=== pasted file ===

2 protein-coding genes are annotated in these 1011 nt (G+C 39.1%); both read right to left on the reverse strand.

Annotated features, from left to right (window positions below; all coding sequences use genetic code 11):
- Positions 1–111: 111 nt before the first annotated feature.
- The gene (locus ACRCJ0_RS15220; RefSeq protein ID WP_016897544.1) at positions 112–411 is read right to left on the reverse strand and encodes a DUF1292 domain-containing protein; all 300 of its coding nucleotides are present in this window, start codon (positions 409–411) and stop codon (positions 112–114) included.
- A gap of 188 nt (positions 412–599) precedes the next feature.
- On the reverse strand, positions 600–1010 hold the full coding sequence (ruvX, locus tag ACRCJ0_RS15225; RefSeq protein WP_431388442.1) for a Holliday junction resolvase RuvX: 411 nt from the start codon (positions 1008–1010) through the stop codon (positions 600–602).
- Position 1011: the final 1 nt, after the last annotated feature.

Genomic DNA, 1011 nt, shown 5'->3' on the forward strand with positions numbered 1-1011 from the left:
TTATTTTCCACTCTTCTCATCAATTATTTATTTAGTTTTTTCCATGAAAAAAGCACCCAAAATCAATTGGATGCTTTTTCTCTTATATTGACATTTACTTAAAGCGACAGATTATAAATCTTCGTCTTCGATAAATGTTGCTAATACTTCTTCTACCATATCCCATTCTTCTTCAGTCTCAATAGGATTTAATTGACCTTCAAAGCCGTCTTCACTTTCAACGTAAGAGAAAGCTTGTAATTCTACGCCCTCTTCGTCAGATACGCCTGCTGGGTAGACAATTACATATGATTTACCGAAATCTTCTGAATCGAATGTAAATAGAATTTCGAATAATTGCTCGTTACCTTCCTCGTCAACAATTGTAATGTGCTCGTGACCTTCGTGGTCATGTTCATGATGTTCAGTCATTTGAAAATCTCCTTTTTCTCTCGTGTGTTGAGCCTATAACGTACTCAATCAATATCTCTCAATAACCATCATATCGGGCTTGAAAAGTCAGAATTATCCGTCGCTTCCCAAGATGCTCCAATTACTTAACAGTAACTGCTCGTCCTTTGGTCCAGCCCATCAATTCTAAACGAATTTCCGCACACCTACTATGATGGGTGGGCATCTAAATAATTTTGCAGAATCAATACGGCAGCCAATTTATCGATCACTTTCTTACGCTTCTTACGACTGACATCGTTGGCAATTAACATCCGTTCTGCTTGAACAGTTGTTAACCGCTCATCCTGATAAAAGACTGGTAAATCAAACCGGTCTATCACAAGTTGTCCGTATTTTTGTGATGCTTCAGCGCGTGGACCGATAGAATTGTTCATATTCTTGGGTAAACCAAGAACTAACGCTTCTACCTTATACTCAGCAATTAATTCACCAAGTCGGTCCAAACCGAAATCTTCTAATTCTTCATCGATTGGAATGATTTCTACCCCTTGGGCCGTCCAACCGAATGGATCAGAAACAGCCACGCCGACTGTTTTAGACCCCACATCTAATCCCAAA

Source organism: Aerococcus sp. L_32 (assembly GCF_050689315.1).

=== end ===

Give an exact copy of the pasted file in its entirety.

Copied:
2 protein-coding genes are annotated in these 1011 nt (G+C 39.1%); both read right to left on the reverse strand.

Annotated features, from left to right (window positions below; all coding sequences use genetic code 11):
- Positions 1–111: 111 nt before the first annotated feature.
- The gene (locus ACRCJ0_RS15220; RefSeq protein ID WP_016897544.1) at positions 112–411 is read right to left on the reverse strand and encodes a DUF1292 domain-containing protein; all 300 of its coding nucleotides are present in this window, start codon (positions 409–411) and stop codon (positions 112–114) included.
- A gap of 188 nt (positions 412–599) precedes the next feature.
- On the reverse strand, positions 600–1010 hold the full coding sequence (ruvX, locus tag ACRCJ0_RS15225; RefSeq protein WP_431388442.1) for a Holliday junction resolvase RuvX: 411 nt from the start codon (positions 1008–1010) through the stop codon (positions 600–602).
- Position 1011: the final 1 nt, after the last annotated feature.

Genomic DNA, 1011 nt, shown 5'->3' on the forward strand with positions numbered 1-1011 from the left:
TTATTTTCCACTCTTCTCATCAATTATTTATTTAGTTTTTTCCATGAAAAAAGCACCCAAAATCAATTGGATGCTTTTTCTCTTATATTGACATTTACTTAAAGCGACAGATTATAAATCTTCGTCTTCGATAAATGTTGCTAATACTTCTTCTACCATATCCCATTCTTCTTCAGTCTCAATAGGATTTAATTGACCTTCAAAGCCGTCTTCACTTTCAACGTAAGAGAAAGCTTGTAATTCTACGCCCTCTTCGTCAGATACGCCTGCTGGGTAGACAATTACATATGATTTACCGAAATCTTCTGAATCGAATGTAAATAGAATTTCGAATAATTGCTCGTTACCTTCCTCGTCAACAATTGTAATGTGCTCGTGACCTTCGTGGTCATGTTCATGATGTTCAGTCATTTGAAAATCTCCTTTTTCTCTCGTGTGTTGAGCCTATAACGTACTCAATCAATATCTCTCAATAACCATCATATCGGGCTTGAAAAGTCAGAATTATCCGTCGCTTCCCAAGATGCTCCAATTACTTAACAGTAACTGCTCGTCCTTTGGTCCAGCCCATCAATTCTAAACGAATTTCCGCACACCTACTATGATGGGTGGGCATCTAAATAATTTTGCAGAATCAATACGGCAGCCAATTTATCGATCACTTTCTTACGCTTCTTACGACTGACATCGTTGGCAATTAACATCCGTTCTGCTTGAACAGTTGTTAACCGCTCATCCTGATAAAAGACTGGTAAATCAAACCGGTCTATCACAAGTTGTCCGTATTTTTGTGATGCTTCAGCGCGTGGACCGATAGAATTGTTCATATTCTTGGGTAAACCAAGAACTAACGCTTCTACCTTATACTCAGCAATTAATTCACCAAGTCGGTCCAAACCGAAATCTTCTAATTCTTCATCGATTGGAATGATTTCTACCCCTTGGGCCGTCCAACCGAATGGATCAGAAACAGCCACGCCGACTGTTTTAGACCCCACATCTAATCCCAAA

Source organism: Aerococcus sp. L_32 (assembly GCF_050689315.1).